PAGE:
Etymology
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ad (n.)
abbreviation of advertisement, attested by 1841. Long resisted by those in the trade, and according to Mencken (1945) denounced by William C. D'Arcy (president of Associated Advertising Clubs of the World) as "the language of bootblacks, ... beneath the dignity of men of the advertising profession."
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octad (n.)

"a group, system, or series of eight," 1801; see octa- + -ad.

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adware (n.)

2000 (earlier as the name of a software company), "software that automatically displays or downloads advertising," from ad (n.) + -ware, abstracted from software, etc.

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acculturation (n.)
"the adoption and assimilation of an alien culture" [OED], 1880, from assimilated form of ad- "to" + culture (n.) + noun ending -ation.
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adrenal (adj.)
"of or near the kidneys," 1866, Modern Latin, from ad- + renalis "of the kidneys," from Latin renes "kidneys" (see renal). Adrenal gland is from 1875.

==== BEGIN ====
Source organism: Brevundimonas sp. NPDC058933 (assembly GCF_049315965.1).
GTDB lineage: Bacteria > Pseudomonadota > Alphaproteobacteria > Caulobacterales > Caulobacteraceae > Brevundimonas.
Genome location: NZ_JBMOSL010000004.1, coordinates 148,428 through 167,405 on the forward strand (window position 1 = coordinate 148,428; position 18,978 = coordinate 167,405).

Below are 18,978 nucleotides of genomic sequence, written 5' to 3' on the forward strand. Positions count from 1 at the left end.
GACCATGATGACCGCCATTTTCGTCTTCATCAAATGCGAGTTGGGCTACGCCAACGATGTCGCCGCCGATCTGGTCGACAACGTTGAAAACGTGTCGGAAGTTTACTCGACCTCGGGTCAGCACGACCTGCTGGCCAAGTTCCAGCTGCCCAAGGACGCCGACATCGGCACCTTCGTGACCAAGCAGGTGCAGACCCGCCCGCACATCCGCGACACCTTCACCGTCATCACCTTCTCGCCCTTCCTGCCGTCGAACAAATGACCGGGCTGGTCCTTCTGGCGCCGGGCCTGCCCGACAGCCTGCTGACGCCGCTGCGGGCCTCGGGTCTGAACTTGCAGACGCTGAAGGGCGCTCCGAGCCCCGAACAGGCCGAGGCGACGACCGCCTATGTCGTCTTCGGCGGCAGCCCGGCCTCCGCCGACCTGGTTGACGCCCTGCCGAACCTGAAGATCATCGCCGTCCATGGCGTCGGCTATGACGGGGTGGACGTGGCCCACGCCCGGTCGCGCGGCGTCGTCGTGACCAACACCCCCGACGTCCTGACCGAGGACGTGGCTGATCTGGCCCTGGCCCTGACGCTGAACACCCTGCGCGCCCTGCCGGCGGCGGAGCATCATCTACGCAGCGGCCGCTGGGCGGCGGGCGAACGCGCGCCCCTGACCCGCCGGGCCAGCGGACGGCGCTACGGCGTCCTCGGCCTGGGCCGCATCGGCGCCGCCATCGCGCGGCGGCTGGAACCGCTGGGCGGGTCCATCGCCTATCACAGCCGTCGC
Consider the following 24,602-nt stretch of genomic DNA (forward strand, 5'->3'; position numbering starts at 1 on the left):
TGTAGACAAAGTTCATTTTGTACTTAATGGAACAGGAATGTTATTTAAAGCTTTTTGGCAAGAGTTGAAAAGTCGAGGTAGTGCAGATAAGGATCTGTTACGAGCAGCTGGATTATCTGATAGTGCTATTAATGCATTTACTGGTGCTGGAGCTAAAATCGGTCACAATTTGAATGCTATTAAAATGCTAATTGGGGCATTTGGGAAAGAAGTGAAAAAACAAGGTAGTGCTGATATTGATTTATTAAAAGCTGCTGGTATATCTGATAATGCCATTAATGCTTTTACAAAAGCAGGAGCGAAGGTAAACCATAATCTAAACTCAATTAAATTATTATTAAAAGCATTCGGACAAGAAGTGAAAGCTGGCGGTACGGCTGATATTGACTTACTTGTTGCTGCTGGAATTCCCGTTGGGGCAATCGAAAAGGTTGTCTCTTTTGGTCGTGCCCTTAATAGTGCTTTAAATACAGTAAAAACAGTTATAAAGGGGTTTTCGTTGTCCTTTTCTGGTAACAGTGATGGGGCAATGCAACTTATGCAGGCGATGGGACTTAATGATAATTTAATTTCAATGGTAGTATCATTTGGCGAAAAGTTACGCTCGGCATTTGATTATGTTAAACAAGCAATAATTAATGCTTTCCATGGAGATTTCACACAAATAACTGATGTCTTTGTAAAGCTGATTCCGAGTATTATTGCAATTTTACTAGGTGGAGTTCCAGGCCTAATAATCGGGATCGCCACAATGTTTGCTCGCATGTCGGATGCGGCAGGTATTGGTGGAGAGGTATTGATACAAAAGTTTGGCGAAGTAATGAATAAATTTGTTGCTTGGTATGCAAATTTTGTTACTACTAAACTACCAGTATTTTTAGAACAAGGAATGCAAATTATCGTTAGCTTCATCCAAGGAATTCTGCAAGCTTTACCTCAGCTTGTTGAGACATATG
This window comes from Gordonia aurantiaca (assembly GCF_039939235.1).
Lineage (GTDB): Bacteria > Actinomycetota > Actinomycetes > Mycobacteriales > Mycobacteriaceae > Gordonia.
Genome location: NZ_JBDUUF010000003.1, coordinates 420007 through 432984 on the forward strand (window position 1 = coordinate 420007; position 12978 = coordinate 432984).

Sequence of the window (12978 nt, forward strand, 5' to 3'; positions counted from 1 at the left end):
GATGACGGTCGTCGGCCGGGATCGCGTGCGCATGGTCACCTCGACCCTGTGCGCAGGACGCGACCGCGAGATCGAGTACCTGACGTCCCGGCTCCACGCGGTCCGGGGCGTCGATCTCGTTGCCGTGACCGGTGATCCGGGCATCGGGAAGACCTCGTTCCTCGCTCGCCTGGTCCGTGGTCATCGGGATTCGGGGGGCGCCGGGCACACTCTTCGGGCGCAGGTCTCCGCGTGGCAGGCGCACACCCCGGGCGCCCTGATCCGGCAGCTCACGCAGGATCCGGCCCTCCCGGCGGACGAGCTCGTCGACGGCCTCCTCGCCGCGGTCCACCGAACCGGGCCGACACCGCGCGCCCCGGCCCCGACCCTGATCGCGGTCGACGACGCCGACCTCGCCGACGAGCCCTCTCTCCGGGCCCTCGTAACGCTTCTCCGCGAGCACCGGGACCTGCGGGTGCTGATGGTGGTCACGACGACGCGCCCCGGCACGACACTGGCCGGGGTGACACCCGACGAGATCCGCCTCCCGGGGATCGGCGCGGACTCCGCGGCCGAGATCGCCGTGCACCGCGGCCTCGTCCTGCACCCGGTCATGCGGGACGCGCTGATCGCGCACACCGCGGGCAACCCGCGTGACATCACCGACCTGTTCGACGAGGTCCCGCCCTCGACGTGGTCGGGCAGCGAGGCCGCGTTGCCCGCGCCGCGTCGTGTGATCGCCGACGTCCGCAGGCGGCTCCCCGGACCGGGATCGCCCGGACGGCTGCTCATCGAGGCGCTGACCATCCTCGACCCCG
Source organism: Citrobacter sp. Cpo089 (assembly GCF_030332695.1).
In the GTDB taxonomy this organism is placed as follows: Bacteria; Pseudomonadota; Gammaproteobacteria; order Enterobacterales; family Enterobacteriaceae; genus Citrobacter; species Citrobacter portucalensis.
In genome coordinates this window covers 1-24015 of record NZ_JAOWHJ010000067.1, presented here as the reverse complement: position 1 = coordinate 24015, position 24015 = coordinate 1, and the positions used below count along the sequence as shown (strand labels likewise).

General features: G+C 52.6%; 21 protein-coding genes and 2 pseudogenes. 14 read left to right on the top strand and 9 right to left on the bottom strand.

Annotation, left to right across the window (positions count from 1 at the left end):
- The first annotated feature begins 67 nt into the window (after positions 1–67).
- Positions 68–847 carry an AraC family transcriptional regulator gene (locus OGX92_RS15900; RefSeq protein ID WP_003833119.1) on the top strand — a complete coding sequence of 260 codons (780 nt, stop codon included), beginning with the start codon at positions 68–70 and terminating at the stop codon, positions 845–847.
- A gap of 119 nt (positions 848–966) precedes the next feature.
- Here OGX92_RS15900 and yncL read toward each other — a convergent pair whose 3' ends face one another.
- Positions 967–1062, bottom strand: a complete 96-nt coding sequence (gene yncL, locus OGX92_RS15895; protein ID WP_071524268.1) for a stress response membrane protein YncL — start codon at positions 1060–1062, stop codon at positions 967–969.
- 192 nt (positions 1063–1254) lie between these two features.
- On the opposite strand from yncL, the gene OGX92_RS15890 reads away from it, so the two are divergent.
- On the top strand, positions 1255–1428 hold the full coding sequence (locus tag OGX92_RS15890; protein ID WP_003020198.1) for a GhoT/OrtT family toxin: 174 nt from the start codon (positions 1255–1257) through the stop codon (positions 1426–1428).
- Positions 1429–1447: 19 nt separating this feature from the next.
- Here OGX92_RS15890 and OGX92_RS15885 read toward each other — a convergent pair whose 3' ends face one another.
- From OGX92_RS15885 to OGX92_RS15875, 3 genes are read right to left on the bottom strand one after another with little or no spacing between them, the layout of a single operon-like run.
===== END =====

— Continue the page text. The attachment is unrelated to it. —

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Iliad 
from Latin Ilias (genitive Iliadis), from Greek Ilias poiesis "poem of Ilion" (Troy), literally "city of Ilius," the mythical founder. With -ad.
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adherent (adj.)
late 14c., "sticking, clinging to, adhesive," from Old French adherent or directly from Latin adhaerentem (nominative adhaerens), present participle of adhaerere "stick to," from ad "to" (see ad-) + haerere "to stick" (past participle haesus; see hesitation).
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amontillado (n.)
variety of sherry wine, 1825, from Spanish amontillado, from a "from" (from Latin ad; see ad-) + Montilla, name of a town in the province of Cordova. Formerly the name of a regional wine.
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afforest (v.)
"convert to forest" (especially for hunting grounds), c. 1500, from Anglo-Latin afforestare, from assimilated form of Latin ad "to" (see ad-) + Medieval Latin forestis (see forest (n.)). Related: Afforestation.
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adherent (n.)
early 15c., "follower, supporter, one who upholds (a leader, cause, etc.)," from Old French adherent or directly from Latin adhaerentem (nominative adhaerens), present participle of adhaerere "stick to," from ad "to" (see ad-) + haerere "to stick" (see hesitation). Meaning "adhesive substance" is from 1912.
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